In this document, there are several articles important to highlight. As a first, there are the Article 2 and 5, which expose the long-term objective and the principle that rule the text respectively. The former declares that it is “to ensure the long-term conservation and sustainable use of straddling fish stocks and highly migratory fish stocks” and the latter lists diverse between which we can find “prevent or eliminate overfishing and excess fishing capacity” or “effective monitoring, control and surveillance”. Afterwards, another disposition worth pointing out is Article 6, about the mandatory application of the precautionary approach. Continuing, it should be mentioned Article 17 as well because it addresses the requirement of all States to cooperate in the conservation and management of the relevant straddling and highly migratory fish stocks, either they are members or not of an RMFO or any other arrangement, by not authorising their vessels to fish those stocks. Then, also important to refer Article 18 as it is about the duties of the Flag State. Among them there is important to denote the one that states that “a State shall authorize the use of vessels flying its flag for fishing on the high seas only where it is able to exercise effectively its responsibilities in respect of such vessels under the Convention and this Agreement”. And finally, Articles 20 and 21 should be disclosed given the fact that they mention the international, regional and sub-regional cooperation in enforcement.
The FAO, even though it is a specialised agency dependent to the UN, has its own instruments. Some of them are binding and some are not. As for the binding group, they are:
Ø Agreement to Promote Compliance with International Conservation and Management Measures by Fishing Vessels on the High Seas
Ø Agreement on Port State Measures to Prevent, Deter and Eliminate, Illegal, Unreported and Unregulated Fishing
And as for the one non-binding we can encounter:
Ø Code of Conduct for Responsible Fisheries
Ø International Plan of Action to prevent, deter and eliminate Illegal, Unreported and Unregulated Fishing
Ø Voluntary Guidelines for Flag State Performance
Focusing on the binding, the Agreement to Promote Compliance with International Conservation and Management Measures by Fishing Vessels on the High Seas8, agreed in 1993 but entered in force in 2003, it aims to prevent the “re- flagging” of vessels fishing on the high seas under the flags of States that are unable or unwilling to enforce international fisheries conservation and management measures. The maintenance of records of fishing vessels are covered extensively by the provisions of the Agreement. The important provisions in this document are, first, Article 3, about the Flag State responsibility, by stating the “obligation to take measure to ensure its vessels do not engage in activities that undermine the effectiveness of international conservation and management measures”. After it, Article 4 that declares the necessity of stablishing a record of the fishing vessels. Then, Article 6 about exchanging information between States. And finally, Article 5 and 7 about international cooperation and also collaboration with developing countries.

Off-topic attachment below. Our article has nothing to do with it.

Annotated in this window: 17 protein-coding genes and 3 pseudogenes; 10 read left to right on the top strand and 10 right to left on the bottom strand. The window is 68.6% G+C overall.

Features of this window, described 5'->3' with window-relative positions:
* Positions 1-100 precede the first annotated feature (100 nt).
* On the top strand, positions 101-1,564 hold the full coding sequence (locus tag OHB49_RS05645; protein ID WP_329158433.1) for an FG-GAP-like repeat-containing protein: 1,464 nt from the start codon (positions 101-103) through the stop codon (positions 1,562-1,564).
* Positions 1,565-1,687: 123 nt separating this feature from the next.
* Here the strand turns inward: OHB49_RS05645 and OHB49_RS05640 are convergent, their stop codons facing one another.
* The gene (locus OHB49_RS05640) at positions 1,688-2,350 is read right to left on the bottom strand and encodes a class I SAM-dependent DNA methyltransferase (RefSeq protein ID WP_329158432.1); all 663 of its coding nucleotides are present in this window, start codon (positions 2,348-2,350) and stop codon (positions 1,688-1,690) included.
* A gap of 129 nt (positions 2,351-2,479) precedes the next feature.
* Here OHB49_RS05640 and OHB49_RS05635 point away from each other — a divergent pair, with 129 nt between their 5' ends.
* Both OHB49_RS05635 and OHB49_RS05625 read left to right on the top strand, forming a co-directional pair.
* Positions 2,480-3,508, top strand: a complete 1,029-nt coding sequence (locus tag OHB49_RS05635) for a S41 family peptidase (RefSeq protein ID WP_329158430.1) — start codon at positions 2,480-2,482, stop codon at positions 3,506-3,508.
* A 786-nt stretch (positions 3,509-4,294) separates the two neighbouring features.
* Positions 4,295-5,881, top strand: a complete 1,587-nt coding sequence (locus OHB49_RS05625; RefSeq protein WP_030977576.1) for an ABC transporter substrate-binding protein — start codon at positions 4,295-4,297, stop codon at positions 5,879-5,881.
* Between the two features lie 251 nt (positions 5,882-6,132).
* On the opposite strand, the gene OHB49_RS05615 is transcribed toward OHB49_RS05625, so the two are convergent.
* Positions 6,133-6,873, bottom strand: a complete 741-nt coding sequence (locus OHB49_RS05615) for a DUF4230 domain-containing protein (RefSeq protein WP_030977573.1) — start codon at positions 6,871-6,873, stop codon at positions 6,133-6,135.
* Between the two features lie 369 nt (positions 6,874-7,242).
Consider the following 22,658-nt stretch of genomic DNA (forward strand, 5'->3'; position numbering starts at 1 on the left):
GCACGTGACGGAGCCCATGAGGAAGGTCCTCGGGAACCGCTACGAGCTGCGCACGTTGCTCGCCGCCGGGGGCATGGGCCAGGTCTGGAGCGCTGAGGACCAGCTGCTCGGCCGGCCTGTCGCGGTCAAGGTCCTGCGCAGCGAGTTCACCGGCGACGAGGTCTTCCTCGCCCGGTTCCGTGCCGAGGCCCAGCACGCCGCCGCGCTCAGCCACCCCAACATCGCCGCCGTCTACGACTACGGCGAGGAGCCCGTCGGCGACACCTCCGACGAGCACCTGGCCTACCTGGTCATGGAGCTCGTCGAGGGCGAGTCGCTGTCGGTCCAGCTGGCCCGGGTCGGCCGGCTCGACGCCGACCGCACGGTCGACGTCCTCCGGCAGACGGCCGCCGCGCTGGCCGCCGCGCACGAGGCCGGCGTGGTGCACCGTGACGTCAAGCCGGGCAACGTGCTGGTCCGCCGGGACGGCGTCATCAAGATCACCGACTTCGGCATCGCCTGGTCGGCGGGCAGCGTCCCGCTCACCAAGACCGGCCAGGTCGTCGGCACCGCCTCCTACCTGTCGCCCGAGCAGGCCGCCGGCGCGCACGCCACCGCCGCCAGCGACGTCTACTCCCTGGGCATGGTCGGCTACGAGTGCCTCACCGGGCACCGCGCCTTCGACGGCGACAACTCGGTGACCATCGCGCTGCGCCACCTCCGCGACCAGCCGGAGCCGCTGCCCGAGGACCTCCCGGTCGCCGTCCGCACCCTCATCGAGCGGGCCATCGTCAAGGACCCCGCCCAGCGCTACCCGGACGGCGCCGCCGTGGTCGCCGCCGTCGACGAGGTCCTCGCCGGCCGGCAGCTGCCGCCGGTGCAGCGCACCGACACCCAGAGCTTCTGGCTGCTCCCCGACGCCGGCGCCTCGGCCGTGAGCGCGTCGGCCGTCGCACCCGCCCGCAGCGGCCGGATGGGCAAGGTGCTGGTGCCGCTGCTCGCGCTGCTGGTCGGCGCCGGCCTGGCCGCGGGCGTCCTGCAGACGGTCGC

With respect to the other binding instrument, the Agreement on Port State Measures to Prevent, Deter and Eliminate, Illegal, Unreported and Unregulated Fishing9, passed in 2009, aims to prevent vessels engaged in IUU fishing from using ports and landing their catches, thereby reducing the incentive of such vessels to continue to operate and blocking fishery products derived from IUU fishing from reaching national and international markets. The Agreement also covers the role of flag States and RFMOs in the implementation of port State measures. In this case, only Articles 8 and 9 are important to mention. The former addresses the requirement of set up a minimum standard of information provided in advance to its ports before granting its entrance, and the latter asserts that the port State might deny the entrance to vessels whose provided information indicates that it has been engaged in IUU fishing
Regarding the non-binding framework, the Code of Conduct for Responsible Fisheries10, created in 1995, comprises principles and international standards of behaviour for responsible fishing practices and aquaculture development. It serves as a reference for national and international efforts, including for policies and institutional frameworks and instruments, to ensure sustainable exploitation of aquatic living resources in harmony with the environment. It also promotes, inter alia, responsible trade of fish and fishery products. It includes provisions on the duties of all States, flag States, port States and market States, and the role of RFMOs. It was endorsed by around 170 member states, and although the it is voluntary and non-binding, a number of countries, including Australia, Malaysia, Namibia, Norway and South Africa, have incorporated some of its provisions into national law. Predictably, IUU fishing has decreased in these regions. In this document, it is worth to highlight Articles 6.10 and 6.11, which remark that “States should ensure compliance with and enforcement of conservation and management measures” and that they “should ensure that the activities of their vessels do not undermine the effectiveness of conservation and management measures adopted at the national level”.